Number of people are hospitalized every year because of dog bites. The aggressive behavior is a huge reason dogs are put in shelters or put down. The biology behind the canine aggression has been studied and the reason is found in the hormones Vasopressin and Oxycontin.
What Is Aggression?
The term “aggression” is a variation of multiple behaviors that happen for a number of reasons in different situations. Every wild animal is aggressive when they are guarding their territories, defending their offspring and protecting themselves. This is typical for species that live in groups and it includes people as well. Often when there is found a threat of aggression, aggression is used back to keep peace and negotiate social interactions.
To say that a dog is “aggressive” can mean a whole host of things. Aggression encompasses a range of behaviours that usually begins with warnings and can culminate in an attack. Dogs may abort their efforts at any point during an aggressive encounter.
Fear and Aggressive Dogs
For many fear-aggressive dogs, it is a lack of adequate dog exercise that is the root of the dog problem behavior. Dog exercise burns the dog’s excess energy and helps maintain the dog’s healthy state of mind. This is important because, in order to talk to the mind, you need to remove the energy from the body.
Dog on Dog Aggression
With dog on dog aggression, your dogs are asking you to step up as the pack leader. Animals select pack leaders because they instinctual know who is strong and who can best lead them. An animal pack leader is concerned for the pack, not for himself. His natural instincts are protection and direction for the entire pack. It’s an unselfish role and an instinctual role. And in return, the pack completely trusts the pack leader. You need to earn your dogs’ trust, loyalty, and respect before the dogs will look to you as their leader and you do this by giving them rules, boundaries, and limitations.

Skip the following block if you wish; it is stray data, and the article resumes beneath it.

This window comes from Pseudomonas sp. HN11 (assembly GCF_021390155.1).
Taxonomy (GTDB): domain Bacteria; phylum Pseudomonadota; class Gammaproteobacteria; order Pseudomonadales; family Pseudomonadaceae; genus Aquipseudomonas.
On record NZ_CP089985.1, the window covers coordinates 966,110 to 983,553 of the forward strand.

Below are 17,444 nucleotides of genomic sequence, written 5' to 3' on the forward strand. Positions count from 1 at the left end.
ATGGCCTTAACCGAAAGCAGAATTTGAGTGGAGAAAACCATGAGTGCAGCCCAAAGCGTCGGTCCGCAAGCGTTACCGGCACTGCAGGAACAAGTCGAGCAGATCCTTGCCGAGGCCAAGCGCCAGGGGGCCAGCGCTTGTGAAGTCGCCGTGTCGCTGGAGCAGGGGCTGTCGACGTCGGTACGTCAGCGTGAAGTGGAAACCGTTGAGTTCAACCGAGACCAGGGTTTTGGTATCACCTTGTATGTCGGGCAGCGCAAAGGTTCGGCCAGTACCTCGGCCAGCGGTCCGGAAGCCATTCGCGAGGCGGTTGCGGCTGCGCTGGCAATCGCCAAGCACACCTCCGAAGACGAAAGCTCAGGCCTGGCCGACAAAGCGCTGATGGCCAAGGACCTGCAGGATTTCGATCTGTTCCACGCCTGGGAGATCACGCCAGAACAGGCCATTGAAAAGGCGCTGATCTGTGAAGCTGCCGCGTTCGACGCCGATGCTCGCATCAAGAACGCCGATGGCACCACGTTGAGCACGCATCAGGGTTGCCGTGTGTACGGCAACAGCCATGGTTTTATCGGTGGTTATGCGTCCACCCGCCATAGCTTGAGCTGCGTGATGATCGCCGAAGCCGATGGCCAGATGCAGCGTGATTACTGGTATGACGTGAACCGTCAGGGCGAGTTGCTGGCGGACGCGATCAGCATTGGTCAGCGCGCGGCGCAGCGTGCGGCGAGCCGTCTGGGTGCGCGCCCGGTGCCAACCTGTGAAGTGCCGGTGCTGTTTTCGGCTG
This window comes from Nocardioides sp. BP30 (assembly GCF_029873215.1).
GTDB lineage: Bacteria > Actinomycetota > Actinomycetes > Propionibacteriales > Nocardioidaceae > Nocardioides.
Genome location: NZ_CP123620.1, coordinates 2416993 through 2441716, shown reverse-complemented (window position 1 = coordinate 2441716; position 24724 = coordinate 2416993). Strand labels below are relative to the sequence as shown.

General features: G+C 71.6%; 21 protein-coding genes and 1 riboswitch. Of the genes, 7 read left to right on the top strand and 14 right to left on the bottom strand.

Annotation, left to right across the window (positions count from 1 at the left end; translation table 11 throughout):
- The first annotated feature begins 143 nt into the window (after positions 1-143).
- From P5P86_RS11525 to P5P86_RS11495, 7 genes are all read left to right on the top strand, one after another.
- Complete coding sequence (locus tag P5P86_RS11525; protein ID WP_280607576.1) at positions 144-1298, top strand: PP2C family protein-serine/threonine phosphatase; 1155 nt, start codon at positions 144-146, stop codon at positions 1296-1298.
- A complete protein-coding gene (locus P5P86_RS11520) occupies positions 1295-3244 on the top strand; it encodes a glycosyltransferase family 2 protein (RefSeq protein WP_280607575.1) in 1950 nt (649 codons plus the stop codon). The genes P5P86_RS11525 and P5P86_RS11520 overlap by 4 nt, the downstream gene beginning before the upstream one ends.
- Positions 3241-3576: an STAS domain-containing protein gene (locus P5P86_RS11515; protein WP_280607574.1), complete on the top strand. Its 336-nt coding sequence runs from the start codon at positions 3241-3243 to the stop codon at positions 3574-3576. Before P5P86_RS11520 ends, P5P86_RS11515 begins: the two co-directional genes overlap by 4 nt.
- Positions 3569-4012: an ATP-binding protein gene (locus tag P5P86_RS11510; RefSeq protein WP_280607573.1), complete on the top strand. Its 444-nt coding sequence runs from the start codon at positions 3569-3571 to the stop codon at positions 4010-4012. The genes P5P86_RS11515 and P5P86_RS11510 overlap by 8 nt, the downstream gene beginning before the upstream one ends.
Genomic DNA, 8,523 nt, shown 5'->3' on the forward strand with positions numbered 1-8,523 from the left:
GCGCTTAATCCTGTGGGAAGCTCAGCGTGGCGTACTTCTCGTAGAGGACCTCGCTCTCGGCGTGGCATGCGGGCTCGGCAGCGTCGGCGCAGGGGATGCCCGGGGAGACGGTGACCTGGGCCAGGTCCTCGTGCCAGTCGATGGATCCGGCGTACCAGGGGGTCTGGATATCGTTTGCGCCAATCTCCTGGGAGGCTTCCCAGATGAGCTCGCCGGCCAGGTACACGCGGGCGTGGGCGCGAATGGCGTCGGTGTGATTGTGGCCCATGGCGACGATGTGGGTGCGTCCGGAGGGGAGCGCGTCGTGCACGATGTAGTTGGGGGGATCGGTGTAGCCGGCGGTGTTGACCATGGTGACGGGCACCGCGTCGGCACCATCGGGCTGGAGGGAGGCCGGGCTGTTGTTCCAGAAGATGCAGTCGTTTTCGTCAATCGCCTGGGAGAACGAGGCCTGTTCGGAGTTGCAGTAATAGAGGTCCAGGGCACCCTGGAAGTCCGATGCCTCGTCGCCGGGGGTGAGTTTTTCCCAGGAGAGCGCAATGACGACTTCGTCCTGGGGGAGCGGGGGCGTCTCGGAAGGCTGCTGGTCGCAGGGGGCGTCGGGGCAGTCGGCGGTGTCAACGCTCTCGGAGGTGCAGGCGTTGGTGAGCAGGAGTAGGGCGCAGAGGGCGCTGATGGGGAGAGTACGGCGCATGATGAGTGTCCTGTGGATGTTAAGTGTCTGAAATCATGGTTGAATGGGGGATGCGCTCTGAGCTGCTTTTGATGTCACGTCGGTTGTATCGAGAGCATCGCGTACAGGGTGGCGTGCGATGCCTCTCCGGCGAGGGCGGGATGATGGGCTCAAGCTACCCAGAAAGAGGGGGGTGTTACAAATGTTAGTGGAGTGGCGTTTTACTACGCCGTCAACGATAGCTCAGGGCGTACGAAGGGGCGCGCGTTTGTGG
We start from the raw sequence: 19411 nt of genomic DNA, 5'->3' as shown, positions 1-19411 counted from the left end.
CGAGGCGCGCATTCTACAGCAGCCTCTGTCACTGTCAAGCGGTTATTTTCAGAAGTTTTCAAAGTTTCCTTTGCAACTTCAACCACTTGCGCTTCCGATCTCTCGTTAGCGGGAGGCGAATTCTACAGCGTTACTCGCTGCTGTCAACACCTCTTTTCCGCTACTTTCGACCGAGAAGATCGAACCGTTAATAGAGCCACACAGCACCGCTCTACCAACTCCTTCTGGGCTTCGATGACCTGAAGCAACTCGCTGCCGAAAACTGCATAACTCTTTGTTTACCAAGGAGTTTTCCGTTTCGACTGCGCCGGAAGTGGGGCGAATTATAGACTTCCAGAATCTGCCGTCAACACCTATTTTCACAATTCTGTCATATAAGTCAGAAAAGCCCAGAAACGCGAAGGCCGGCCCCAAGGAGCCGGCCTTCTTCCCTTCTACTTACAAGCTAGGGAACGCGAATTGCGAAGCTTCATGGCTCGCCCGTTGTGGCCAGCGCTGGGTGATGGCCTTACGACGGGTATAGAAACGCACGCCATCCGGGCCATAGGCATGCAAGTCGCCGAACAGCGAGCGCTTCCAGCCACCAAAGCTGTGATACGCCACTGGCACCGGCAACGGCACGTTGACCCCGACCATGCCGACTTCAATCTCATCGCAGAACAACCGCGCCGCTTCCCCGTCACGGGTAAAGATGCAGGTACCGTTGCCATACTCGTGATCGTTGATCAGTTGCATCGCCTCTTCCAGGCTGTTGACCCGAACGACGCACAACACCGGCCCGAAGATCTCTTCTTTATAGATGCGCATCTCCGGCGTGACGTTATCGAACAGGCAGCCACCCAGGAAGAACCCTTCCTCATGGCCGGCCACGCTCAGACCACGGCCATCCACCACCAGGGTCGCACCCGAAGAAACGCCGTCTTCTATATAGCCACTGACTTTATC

Once your dog sees you as their pack leader, the dog on dog aggression will stop as they stop fighting for dominance because you will be their calm-assertive pack leader.
The Leash-Aggression Issue
Dogs with what is known as “leash aggression” may bark, growl or lunge at other dogs during walks, setting the scene for a tense and potentially dangerous interaction. So why do some dogs lash out on the leash while others don’t? Hormones may be to partly to blame, according to new research led by the University of Arizona’s Evan MacLean.
MacLean and his collaborators looked precisely at oxytocin and vasopressin which are hormones that are also found in humans. They have found that they may be really important in shaping a dogs’ social behaviour. MacLean was interested in oxytocin and vasopressin, sometimes thought of as “yin and yang” hormones, because of the growing research on their role in the biology of social behaviour.
Oxytocin, which is significant in giving birth and nursing, is sometimes called the “love hormone,” as its levels in humans have been shown to increase when we hug or kiss a loved one. Vasopressin is a closely related hormone involved in water retention in the body. In contrast to oxytocin, it has been connected to aggression in humans, with previous research suggesting that people with chronic aggression problems have high levels of vasopressin.